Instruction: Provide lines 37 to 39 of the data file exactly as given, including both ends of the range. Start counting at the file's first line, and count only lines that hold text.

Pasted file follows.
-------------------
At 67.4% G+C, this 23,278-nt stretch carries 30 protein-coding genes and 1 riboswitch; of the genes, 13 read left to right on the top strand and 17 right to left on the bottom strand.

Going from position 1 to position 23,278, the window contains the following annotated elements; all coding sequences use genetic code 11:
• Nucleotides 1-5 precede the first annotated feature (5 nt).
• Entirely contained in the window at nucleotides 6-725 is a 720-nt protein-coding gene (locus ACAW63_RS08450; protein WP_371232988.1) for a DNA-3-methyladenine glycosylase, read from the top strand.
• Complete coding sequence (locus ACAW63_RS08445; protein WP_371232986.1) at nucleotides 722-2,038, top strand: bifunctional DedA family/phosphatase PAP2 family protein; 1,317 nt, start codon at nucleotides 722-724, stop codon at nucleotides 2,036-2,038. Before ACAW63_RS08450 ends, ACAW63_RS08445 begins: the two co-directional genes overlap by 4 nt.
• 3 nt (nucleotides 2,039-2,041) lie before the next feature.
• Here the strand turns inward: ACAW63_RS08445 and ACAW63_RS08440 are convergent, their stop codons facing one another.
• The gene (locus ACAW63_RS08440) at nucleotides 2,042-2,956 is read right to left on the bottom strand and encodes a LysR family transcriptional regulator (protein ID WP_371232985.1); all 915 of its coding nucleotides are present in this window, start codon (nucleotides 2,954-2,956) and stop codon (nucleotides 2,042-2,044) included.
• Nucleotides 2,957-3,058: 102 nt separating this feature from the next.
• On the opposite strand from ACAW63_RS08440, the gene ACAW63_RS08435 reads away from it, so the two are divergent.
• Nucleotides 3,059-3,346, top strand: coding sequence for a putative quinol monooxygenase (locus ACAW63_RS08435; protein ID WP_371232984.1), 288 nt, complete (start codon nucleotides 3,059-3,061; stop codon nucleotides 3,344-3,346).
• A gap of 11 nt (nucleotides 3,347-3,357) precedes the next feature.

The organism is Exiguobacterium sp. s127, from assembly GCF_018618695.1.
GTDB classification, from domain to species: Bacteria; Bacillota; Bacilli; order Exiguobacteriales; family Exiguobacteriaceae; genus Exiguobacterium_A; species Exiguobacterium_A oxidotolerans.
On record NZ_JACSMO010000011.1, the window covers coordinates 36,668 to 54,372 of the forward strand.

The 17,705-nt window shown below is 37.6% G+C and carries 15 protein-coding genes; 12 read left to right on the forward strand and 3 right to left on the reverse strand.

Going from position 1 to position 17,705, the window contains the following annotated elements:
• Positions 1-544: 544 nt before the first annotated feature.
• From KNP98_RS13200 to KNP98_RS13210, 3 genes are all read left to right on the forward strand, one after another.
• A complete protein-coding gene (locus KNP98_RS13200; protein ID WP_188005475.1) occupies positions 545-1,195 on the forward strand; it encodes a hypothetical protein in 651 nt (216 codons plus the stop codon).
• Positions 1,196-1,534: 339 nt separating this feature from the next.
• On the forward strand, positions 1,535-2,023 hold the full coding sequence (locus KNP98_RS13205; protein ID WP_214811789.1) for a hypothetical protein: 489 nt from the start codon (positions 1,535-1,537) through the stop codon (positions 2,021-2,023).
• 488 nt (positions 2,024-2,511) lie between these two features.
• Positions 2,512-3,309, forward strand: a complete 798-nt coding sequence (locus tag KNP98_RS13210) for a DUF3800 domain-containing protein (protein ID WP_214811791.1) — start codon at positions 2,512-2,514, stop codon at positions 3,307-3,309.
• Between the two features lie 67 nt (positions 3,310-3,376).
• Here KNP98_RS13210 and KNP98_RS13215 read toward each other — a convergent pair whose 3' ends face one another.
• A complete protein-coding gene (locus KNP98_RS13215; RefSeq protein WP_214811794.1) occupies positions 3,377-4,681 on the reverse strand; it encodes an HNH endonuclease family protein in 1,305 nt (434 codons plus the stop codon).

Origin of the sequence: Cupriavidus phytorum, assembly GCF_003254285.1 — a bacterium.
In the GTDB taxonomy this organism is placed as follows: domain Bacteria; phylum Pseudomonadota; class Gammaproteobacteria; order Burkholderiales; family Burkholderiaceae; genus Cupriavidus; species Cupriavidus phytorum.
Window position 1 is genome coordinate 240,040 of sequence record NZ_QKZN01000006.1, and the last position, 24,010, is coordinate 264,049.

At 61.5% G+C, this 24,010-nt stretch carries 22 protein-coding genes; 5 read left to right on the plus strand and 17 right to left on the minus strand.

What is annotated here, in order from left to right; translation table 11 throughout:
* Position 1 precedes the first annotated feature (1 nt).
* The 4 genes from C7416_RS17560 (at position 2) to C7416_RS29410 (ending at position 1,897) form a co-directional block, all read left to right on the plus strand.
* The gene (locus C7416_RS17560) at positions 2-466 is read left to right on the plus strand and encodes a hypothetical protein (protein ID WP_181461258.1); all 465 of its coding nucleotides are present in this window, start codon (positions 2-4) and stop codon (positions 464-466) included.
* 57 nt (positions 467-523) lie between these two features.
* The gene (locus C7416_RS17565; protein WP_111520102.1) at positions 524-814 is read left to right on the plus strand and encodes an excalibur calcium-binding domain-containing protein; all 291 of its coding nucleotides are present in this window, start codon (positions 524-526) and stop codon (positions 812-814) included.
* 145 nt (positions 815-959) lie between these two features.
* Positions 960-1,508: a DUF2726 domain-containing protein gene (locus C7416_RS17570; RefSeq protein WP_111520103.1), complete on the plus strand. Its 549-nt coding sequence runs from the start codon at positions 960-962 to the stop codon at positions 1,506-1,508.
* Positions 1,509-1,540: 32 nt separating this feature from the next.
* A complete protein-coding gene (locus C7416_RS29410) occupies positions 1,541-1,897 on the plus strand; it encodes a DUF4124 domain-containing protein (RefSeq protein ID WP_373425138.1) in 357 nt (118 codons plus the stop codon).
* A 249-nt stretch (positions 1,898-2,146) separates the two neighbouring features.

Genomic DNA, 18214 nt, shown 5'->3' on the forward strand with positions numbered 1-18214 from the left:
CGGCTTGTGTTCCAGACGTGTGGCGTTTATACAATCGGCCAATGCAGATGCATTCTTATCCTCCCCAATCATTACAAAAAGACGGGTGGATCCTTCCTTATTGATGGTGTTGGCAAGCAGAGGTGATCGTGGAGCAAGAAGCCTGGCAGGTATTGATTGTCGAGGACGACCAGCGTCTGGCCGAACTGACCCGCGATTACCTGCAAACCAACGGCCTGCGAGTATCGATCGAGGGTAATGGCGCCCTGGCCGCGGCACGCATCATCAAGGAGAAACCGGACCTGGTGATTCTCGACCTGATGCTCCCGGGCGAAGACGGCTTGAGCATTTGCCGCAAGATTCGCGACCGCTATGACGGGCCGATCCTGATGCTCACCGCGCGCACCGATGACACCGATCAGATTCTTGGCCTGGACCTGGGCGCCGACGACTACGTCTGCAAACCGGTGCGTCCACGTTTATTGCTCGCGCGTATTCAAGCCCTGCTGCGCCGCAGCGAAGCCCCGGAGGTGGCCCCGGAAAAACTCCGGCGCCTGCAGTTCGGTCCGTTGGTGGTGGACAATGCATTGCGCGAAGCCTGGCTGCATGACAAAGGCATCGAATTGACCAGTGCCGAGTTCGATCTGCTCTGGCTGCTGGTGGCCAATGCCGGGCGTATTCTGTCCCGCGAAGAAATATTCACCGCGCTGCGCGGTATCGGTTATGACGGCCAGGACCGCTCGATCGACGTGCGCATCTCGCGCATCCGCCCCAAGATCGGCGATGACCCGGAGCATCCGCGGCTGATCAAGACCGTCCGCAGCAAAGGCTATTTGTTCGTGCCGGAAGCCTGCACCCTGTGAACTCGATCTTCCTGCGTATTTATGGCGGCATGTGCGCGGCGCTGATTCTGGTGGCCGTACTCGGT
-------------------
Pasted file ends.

* The gene (locus C7416_RS17565; protein WP_111520102.1) at positions 524-814 is read left to right on the plus strand and encodes an excalibur calcium-binding domain-containing protein; all 291 of its coding nucleotides are present in this window, start codon (positions 524-526) and stop codon (positions 812-814) included.
* 145 nt (positions 815-959) lie between these two features.
* Positions 960-1,508: a DUF2726 domain-containing protein gene (locus C7416_RS17570; RefSeq protein WP_111520103.1), complete on the plus strand. Its 549-nt coding sequence runs from the start codon at positions 960-962 to the stop codon at positions 1,506-1,508.